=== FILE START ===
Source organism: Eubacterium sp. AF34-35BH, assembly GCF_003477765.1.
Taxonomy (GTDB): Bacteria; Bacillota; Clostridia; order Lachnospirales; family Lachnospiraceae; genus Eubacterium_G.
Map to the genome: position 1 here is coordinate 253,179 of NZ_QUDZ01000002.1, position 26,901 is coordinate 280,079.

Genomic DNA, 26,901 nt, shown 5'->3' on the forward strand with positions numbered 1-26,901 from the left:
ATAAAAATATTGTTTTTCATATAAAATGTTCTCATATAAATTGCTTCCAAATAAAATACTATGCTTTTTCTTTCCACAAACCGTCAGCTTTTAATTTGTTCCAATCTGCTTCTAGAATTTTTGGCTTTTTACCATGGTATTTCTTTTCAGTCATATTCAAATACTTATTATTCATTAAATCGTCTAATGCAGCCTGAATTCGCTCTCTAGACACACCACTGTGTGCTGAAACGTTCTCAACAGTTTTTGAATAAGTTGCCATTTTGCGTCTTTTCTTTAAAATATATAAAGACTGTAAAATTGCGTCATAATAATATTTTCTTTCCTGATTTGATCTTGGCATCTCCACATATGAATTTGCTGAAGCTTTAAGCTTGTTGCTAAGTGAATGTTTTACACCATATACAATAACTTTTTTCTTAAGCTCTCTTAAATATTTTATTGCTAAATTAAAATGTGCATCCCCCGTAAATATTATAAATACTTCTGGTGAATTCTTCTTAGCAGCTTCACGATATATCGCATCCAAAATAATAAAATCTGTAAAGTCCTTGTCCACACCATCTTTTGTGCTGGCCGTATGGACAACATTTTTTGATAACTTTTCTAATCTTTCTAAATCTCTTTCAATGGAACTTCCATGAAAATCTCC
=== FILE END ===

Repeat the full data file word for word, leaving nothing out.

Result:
Source organism: Eubacterium sp. AF34-35BH, assembly GCF_003477765.1.
Taxonomy (GTDB): Bacteria; Bacillota; Clostridia; order Lachnospirales; family Lachnospiraceae; genus Eubacterium_G.
Map to the genome: position 1 here is coordinate 253,179 of NZ_QUDZ01000002.1, position 26,901 is coordinate 280,079.

Genomic DNA, 26,901 nt, shown 5'->3' on the forward strand with positions numbered 1-26,901 from the left:
ATAAAAATATTGTTTTTCATATAAAATGTTCTCATATAAATTGCTTCCAAATAAAATACTATGCTTTTTCTTTCCACAAACCGTCAGCTTTTAATTTGTTCCAATCTGCTTCTAGAATTTTTGGCTTTTTACCATGGTATTTCTTTTCAGTCATATTCAAATACTTATTATTCATTAAATCGTCTAATGCAGCCTGAATTCGCTCTCTAGACACACCACTGTGTGCTGAAACGTTCTCAACAGTTTTTGAATAAGTTGCCATTTTGCGTCTTTTCTTTAAAATATATAAAGACTGTAAAATTGCGTCATAATAATATTTTCTTTCCTGATTTGATCTTGGCATCTCCACATATGAATTTGCTGAAGCTTTAAGCTTGTTGCTAAGTGAATGTTTTACACCATATACAATAACTTTTTTCTTAAGCTCTCTTAAATATTTTATTGCTAAATTAAAATGTGCATCCCCCGTAAATATTATAAATACTTCTGGTGAATTCTTCTTAGCAGCTTCACGATATATCGCATCCAAAATAATAAAATCTGTAAAGTCCTTGTCCACACCATCTTTTGTGCTGGCCGTATGGACAACATTTTTTGATAACTTTTCTAATCTTTCTAAATCTCTTTCAATGGAACTTCCATGAAAATCTCC